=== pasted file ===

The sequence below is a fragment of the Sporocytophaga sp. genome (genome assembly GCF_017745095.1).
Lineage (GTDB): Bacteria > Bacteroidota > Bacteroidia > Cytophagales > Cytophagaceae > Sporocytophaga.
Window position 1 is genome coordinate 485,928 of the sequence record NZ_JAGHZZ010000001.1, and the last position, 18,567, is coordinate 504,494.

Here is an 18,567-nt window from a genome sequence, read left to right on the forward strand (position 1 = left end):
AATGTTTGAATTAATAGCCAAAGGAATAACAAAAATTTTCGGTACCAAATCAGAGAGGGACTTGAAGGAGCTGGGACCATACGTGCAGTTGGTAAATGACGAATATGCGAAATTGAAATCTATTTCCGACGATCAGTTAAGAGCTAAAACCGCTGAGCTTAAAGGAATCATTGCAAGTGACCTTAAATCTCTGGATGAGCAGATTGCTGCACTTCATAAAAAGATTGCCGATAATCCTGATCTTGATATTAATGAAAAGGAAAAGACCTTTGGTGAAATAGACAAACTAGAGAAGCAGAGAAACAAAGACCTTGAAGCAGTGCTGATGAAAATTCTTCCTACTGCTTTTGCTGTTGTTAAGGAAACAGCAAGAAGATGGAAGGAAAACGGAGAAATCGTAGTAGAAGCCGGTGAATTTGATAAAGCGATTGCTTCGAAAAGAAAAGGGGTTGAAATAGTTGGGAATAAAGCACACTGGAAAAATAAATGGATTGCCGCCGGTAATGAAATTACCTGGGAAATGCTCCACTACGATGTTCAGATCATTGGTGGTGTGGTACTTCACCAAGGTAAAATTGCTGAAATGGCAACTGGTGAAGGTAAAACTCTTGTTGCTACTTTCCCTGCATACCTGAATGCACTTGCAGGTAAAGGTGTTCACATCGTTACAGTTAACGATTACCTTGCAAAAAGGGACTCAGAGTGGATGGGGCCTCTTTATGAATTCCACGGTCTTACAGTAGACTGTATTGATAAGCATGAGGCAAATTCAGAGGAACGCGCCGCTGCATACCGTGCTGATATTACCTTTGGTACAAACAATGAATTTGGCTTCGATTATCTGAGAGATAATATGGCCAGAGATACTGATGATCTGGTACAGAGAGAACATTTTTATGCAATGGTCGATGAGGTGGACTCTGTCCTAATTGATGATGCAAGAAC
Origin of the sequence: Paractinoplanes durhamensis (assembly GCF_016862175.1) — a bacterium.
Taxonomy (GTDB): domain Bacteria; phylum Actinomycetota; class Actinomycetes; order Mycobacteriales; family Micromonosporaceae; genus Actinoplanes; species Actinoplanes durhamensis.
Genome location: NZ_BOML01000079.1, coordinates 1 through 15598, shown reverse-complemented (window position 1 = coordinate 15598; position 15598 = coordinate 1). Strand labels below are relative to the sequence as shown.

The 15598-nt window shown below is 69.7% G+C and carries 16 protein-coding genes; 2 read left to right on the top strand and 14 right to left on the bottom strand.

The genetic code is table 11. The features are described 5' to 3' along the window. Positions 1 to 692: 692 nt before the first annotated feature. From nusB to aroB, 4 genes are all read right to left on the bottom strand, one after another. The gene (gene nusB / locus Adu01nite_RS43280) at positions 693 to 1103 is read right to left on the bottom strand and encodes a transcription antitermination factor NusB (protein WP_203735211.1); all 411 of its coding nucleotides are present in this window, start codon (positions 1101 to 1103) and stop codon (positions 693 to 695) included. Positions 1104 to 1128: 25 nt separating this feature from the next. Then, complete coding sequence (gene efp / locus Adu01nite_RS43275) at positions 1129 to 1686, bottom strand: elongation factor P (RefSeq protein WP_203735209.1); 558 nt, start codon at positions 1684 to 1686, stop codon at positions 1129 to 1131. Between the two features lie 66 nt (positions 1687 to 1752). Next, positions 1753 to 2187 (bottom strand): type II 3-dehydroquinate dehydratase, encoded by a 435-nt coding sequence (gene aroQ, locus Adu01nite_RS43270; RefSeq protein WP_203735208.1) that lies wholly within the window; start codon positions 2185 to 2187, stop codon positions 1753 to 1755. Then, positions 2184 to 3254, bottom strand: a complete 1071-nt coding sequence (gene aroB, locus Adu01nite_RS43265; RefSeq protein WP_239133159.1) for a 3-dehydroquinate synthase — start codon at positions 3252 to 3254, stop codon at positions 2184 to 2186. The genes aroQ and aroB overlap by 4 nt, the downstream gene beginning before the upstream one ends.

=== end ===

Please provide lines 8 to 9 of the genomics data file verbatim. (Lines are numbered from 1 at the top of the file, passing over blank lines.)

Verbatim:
Genome location: NZ_BOML01000079.1, coordinates 1 through 15598, shown reverse-complemented (window position 1 = coordinate 15598; position 15598 = coordinate 1). Strand labels below are relative to the sequence as shown.

The 15598-nt window shown below is 69.7% G+C and carries 16 protein-coding genes; 2 read left to right on the top strand and 14 right to left on the bottom strand.